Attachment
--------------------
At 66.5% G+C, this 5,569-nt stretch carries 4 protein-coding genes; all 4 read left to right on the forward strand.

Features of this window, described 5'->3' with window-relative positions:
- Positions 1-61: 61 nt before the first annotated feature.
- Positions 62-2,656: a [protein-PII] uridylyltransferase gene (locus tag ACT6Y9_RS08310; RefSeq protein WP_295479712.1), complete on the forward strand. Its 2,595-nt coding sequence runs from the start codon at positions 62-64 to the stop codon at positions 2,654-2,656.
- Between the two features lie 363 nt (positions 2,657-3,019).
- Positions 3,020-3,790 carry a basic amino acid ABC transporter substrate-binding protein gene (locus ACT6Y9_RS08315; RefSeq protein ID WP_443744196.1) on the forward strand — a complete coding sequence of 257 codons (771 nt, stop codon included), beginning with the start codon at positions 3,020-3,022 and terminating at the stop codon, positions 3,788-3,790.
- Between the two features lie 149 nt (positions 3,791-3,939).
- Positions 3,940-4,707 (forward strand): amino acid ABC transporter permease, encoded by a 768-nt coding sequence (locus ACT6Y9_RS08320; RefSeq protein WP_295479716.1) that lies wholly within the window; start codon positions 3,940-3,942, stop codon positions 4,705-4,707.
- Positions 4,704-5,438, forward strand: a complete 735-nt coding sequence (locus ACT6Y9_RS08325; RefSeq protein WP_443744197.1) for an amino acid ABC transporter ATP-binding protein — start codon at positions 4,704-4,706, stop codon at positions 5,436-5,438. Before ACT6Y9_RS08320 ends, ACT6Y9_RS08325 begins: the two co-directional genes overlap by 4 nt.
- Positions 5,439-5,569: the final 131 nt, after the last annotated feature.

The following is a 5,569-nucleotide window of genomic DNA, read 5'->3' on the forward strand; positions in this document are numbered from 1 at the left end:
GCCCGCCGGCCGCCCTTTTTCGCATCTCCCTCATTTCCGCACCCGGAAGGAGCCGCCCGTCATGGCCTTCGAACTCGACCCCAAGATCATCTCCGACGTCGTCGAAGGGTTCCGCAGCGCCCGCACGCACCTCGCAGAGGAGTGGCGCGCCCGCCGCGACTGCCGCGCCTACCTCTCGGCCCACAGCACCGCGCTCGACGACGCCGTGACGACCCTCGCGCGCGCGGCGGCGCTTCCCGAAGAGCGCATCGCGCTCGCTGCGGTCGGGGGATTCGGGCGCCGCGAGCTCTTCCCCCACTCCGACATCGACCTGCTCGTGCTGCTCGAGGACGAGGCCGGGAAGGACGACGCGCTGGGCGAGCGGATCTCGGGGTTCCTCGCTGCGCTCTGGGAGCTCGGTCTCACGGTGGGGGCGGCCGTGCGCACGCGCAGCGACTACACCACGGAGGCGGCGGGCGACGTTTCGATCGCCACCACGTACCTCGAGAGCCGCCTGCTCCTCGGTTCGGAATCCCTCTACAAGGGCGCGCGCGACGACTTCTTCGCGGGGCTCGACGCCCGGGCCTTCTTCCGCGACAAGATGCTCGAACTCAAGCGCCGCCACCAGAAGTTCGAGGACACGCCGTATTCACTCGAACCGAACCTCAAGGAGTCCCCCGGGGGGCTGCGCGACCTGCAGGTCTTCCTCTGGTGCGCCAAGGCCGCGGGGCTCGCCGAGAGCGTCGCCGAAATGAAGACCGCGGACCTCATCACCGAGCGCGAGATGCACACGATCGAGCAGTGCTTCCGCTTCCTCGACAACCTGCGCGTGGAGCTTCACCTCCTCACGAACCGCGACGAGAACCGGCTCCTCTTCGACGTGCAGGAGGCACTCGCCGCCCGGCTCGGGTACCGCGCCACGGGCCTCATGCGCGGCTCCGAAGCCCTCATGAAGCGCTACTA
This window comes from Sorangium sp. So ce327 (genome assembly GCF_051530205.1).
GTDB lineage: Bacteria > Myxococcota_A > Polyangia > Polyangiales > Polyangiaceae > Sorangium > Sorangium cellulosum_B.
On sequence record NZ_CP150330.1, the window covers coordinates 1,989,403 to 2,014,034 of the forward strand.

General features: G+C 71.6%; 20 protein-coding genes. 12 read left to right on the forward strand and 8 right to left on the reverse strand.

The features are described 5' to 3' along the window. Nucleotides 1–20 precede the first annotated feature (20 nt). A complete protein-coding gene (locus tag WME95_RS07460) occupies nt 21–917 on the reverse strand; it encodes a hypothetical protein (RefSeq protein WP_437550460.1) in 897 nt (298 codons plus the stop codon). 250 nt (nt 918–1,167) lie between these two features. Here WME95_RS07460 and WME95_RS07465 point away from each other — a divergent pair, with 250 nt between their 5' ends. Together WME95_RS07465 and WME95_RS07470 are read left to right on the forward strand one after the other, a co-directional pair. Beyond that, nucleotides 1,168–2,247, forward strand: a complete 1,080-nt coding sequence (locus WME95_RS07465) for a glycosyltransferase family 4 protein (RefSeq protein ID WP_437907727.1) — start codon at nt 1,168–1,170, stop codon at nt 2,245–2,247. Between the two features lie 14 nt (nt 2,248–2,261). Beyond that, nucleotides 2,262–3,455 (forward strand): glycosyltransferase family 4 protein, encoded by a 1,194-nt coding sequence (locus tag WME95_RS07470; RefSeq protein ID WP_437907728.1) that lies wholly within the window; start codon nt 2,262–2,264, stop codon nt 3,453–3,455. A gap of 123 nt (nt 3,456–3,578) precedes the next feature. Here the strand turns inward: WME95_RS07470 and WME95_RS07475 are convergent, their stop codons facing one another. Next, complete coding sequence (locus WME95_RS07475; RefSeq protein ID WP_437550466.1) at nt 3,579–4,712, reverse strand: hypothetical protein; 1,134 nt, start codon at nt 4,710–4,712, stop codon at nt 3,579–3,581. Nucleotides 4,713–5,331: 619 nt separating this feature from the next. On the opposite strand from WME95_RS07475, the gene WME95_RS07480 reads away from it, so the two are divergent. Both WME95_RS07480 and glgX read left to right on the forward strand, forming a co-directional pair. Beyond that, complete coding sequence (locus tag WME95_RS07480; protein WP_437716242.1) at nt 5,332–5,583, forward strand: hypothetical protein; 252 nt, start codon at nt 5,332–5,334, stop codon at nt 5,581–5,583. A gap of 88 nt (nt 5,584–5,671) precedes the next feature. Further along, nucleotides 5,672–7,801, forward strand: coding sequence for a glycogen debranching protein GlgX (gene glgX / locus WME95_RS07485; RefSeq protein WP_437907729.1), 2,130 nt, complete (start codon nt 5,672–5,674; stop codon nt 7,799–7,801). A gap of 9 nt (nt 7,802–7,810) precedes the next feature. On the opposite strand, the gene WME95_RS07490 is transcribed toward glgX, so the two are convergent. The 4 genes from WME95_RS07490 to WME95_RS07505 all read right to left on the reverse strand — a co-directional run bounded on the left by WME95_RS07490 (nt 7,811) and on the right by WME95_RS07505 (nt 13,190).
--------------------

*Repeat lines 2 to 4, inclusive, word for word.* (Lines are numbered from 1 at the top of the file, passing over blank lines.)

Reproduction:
Features of this window, described 5'->3' with window-relative positions:
- Positions 1-61: 61 nt before the first annotated feature.
- Positions 62-2,656: a [protein-PII] uridylyltransferase gene (locus tag ACT6Y9_RS08310; RefSeq protein WP_295479712.1), complete on the forward strand. Its 2,595-nt coding sequence runs from the start codon at positions 62-64 to the stop codon at positions 2,654-2,656.